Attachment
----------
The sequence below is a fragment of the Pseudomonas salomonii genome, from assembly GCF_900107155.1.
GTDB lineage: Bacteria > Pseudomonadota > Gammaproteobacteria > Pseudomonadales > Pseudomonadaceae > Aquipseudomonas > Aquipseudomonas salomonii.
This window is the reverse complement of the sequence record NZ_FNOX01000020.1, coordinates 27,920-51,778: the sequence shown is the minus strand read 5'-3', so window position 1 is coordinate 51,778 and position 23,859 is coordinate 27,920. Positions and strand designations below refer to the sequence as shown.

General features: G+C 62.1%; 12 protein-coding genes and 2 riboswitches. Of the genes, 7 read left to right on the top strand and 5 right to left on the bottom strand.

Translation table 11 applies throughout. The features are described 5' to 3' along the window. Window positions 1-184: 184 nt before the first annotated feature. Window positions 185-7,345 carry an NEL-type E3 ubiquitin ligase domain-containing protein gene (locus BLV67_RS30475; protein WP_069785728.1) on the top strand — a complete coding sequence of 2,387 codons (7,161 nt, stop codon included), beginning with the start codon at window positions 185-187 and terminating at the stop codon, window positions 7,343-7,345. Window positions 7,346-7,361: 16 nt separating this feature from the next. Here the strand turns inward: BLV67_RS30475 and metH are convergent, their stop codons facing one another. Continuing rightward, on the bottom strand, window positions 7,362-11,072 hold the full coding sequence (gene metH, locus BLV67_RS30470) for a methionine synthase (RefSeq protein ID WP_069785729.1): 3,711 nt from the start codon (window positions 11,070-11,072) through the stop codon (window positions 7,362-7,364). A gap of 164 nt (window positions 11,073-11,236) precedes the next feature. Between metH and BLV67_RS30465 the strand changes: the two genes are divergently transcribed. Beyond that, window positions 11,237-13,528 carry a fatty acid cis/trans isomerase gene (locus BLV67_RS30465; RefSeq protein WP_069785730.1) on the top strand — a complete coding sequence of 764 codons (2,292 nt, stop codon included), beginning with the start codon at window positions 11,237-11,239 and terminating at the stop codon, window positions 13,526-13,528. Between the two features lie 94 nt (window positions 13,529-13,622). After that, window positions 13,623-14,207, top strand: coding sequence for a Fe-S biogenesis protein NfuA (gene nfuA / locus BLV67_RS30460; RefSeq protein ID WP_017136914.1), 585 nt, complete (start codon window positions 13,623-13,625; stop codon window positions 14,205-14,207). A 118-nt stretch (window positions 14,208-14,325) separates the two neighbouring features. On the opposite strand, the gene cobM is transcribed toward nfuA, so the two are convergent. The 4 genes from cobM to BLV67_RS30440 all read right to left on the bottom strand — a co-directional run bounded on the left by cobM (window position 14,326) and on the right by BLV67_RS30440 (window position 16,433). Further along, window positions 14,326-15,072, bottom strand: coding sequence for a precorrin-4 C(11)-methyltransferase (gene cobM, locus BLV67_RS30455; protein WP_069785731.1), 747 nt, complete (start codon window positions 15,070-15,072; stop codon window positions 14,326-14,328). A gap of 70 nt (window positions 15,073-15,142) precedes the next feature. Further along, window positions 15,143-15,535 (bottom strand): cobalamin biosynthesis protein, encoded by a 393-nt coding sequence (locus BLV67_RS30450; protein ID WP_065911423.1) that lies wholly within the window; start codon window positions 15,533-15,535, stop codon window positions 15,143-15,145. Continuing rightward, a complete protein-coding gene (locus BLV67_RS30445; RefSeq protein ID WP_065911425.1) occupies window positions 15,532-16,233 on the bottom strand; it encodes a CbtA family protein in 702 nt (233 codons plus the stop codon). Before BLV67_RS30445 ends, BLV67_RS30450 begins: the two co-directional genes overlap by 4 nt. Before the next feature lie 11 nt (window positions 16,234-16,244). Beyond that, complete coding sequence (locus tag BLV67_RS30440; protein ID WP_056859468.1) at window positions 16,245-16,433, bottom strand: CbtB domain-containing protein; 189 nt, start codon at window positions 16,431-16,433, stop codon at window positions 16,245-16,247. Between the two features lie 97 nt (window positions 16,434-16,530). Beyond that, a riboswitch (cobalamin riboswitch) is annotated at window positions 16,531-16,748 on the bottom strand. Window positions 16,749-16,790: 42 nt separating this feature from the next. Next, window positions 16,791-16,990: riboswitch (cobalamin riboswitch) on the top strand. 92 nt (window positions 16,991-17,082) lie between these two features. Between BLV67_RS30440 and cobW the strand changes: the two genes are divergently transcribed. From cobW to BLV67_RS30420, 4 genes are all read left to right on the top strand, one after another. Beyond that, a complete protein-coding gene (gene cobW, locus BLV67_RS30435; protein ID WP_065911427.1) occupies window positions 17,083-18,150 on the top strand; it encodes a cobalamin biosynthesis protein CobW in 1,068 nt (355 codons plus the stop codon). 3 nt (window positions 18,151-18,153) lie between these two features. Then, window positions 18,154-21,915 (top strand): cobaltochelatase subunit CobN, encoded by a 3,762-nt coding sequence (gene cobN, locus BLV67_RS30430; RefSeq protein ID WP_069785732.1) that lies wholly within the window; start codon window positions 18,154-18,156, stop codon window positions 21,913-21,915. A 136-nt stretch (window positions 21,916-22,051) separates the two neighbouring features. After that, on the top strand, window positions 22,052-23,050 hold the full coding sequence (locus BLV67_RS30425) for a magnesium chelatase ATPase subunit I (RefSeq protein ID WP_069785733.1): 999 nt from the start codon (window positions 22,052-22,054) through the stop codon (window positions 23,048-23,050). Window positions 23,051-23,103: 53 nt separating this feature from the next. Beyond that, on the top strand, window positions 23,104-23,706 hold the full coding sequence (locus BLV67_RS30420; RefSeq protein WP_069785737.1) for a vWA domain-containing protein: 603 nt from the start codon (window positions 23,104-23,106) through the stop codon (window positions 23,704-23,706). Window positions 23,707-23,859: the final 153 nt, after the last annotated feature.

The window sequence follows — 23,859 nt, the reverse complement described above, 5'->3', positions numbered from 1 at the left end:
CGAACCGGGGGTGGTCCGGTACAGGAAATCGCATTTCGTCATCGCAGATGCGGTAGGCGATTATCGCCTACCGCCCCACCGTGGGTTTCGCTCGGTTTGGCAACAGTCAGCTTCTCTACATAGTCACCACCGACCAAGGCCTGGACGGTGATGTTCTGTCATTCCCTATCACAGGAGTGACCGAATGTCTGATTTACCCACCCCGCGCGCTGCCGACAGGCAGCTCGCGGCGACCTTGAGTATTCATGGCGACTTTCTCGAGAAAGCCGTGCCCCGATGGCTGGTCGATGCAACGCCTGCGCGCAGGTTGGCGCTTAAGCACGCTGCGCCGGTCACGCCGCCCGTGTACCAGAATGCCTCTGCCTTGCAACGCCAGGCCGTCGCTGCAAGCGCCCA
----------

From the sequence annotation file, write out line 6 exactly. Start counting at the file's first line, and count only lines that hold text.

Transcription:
The window sequence follows — 23,859 nt, the reverse complement described above, 5'->3', positions numbered from 1 at the left end: